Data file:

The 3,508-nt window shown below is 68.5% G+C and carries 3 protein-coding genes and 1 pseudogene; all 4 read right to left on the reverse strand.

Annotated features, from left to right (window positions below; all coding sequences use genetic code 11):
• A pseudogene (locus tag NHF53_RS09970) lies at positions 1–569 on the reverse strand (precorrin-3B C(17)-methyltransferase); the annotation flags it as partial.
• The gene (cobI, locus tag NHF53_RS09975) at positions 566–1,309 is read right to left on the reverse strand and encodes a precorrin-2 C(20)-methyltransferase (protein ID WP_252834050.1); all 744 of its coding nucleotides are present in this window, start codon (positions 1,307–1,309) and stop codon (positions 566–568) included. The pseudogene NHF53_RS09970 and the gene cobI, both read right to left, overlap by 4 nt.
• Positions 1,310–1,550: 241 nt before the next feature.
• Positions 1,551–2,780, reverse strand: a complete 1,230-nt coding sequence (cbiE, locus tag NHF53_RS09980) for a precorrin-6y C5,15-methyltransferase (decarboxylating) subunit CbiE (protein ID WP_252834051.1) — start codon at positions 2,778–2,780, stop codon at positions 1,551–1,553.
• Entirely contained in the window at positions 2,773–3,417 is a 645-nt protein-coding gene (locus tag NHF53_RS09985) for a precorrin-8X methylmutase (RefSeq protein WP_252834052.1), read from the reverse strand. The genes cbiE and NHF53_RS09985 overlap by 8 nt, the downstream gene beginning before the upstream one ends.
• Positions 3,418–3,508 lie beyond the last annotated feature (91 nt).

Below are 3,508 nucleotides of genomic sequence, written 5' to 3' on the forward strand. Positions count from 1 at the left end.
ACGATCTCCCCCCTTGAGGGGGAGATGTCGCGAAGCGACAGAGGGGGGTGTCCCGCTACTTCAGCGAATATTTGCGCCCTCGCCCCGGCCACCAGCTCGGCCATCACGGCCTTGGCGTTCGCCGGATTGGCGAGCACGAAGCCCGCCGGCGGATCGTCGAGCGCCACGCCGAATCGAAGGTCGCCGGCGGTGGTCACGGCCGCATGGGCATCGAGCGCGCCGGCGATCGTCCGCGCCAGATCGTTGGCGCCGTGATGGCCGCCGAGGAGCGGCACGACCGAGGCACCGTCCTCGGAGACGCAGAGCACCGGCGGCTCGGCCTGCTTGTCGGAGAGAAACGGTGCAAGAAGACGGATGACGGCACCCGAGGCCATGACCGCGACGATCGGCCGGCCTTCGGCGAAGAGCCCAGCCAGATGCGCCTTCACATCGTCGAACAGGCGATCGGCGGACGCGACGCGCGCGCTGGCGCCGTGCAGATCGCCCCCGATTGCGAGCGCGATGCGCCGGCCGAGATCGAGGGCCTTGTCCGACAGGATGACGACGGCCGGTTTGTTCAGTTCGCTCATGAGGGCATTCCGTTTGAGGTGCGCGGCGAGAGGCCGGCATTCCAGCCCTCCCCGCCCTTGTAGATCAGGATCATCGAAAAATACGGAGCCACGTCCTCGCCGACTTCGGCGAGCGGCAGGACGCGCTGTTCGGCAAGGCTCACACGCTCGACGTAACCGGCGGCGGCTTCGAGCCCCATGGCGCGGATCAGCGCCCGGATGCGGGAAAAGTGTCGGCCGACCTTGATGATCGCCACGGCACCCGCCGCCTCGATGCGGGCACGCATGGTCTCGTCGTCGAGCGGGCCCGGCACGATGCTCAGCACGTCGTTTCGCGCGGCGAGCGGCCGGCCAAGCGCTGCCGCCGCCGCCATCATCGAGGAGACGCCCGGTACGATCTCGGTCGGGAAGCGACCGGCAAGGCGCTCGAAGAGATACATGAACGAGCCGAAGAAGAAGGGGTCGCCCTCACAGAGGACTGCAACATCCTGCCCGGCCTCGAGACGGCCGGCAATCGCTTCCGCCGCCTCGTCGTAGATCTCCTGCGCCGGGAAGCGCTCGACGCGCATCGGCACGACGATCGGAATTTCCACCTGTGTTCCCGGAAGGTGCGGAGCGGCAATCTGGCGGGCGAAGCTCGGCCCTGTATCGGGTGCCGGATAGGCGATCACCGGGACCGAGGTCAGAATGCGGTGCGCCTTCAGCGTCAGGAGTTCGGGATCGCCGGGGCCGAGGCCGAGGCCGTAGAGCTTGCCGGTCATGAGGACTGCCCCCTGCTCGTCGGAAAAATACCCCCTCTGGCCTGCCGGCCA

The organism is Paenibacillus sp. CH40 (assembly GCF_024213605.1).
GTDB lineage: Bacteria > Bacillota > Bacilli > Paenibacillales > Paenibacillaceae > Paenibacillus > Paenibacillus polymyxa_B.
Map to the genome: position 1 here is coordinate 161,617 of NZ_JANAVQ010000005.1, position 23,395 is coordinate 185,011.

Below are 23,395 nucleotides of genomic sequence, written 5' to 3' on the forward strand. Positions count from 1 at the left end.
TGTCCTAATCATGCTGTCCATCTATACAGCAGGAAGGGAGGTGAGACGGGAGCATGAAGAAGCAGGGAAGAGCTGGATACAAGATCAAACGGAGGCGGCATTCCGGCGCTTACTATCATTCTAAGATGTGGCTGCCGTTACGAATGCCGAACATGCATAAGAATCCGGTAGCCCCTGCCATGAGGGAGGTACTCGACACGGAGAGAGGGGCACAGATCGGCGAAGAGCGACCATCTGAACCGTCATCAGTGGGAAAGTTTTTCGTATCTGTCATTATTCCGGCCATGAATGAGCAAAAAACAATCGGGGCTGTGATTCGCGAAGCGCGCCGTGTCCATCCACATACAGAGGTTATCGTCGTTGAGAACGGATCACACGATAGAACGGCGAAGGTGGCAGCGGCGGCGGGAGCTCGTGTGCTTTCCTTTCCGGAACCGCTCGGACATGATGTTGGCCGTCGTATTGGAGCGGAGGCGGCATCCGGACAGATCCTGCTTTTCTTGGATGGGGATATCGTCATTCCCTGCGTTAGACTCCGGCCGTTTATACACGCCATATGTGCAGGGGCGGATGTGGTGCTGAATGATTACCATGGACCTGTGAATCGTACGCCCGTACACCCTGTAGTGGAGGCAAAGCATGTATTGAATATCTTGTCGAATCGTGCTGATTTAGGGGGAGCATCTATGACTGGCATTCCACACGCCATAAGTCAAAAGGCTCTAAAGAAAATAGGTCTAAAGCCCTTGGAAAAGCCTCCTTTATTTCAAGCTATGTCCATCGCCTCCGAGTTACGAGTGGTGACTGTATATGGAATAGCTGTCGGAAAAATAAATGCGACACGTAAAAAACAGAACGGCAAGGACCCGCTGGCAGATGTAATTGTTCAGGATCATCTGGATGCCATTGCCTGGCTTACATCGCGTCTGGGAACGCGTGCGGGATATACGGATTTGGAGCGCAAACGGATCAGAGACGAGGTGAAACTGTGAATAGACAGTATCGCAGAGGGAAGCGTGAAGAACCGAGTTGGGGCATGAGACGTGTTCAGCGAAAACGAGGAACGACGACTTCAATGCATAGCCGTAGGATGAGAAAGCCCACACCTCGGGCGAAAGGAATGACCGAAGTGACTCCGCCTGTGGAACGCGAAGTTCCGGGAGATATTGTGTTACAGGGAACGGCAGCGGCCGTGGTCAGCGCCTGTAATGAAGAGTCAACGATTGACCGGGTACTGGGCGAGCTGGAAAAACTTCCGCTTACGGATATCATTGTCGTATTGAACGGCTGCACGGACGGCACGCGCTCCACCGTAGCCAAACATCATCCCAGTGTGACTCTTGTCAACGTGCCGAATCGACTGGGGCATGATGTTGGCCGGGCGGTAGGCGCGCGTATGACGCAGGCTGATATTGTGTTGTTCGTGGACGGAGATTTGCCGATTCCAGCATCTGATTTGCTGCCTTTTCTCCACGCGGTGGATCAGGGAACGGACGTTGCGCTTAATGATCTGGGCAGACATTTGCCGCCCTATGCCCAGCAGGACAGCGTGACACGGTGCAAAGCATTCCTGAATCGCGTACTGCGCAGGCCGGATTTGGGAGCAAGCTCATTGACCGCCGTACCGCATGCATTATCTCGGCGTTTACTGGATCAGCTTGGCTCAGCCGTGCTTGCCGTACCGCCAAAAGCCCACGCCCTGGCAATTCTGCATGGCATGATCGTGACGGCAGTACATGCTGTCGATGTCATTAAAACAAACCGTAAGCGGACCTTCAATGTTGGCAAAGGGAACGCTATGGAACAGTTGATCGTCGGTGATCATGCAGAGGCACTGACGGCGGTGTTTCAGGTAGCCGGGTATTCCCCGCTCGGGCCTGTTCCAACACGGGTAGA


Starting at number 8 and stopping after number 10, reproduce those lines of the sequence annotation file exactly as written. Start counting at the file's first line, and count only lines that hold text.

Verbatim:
• Positions 3,418–3,508 lie beyond the last annotated feature (91 nt).

Below are 3,508 nucleotides of genomic sequence, written 5' to 3' on the forward strand. Positions count from 1 at the left end.
ACGATCTCCCCCCTTGAGGGGGAGATGTCGCGAAGCGACAGAGGGGGGTGTCCCGCTACTTCAGCGAATATTTGCGCCCTCGCCCCGGCCACCAGCTCGGCCATCACGGCCTTGGCGTTCGCCGGATTGGCGAGCACGAAGCCCGCCGGCGGATCGTCGAGCGCCACGCCGAATCGAAGGTCGCCGGCGGTGGTCACGGCCGCATGGGCATCGAGCGCGCCGGCGATCGTCCGCGCCAGATCGTTGGCGCCGTGATGGCCGCCGAGGAGCGGCACGACCGAGGCACCGTCCTCGGAGACGCAGAGCACCGGCGGCTCGGCCTGCTTGTCGGAGAGAAACGGTGCAAGAAGACGGATGACGGCACCCGAGGCCATGACCGCGACGATCGGCCGGCCTTCGGCGAAGAGCCCAGCCAGATGCGCCTTCACATCGTCGAACAGGCGATCGGCGGACGCGACGCGCGCGCTGGCGCCGTGCAGATCGCCCCCGATTGCGAGCGCGATGCGCCGGCCGAGATCGAGGGCCTTGTCCGACAGGATGACGACGGCCGGTTTGTTCAGTTCGCTCATGAGGGCATTCCGTTTGAGGTGCGCGGCGAGAGGCCGGCATTCCAGCCCTCCCCGCCCTTGTAGATCAGGATCATCGAAAAATACGGAGCCACGTCCTCGCCGACTTCGGCGAGCGGCAGGACGCGCTGTTCGGCAAGGCTCACACGCTCGACGTAACCGGCGGCGGCTTCGAGCCCCATGGCGCGGATCAGCGCCCGGATGCGGGAAAAGTGTCGGCCGACCTTGATGATCGCCACGGCACCCGCCGCCTCGATGCGGGCACGCATGGTCTCGTCGTCGAGCGGGCCCGGCACGATGCTCAGCACGTCGTTTCGCGCGGCGAGCGGCCGGCCAAGCGCTGCCGCCGCCGCCATCATCGAGGAGACGCCCGGTACGATCTCGGTCGGGAAGCGACCGGCAAGGCGCTCGAAGAGATACATGAACGAGCCGAAGAAGAAGGGGTCGCCCTCACAGAGGACTGCAACATCCTGCCCGGCCTCGAGACGGCCGGCAATCGCTTCCGCCGCCTCGTCGTAGATCTCCTGCGCCGGGAAGCGCTCGACGCGCATCGGCACGACGATCGGAATTTCCACCTGTGTTCCCGGAAGGTGCGGAGCGGCAATCTGGCGGGCGAAGCTCGGCCCTGTATCGGGTGCCGGATAGGCGATCACCGGGACCGAGGTCAGAATGCGGTGCGCCTTCAGCGTCAGGAGTTCGGGATCGCCGGGGCCGAGGCCGAGGCCGTAGAGCTTGCCGGTCATGAGGACTGCCCCCTGCTCGTCGGAAAAATACCCCCTCTGGCCTGCCGGCCA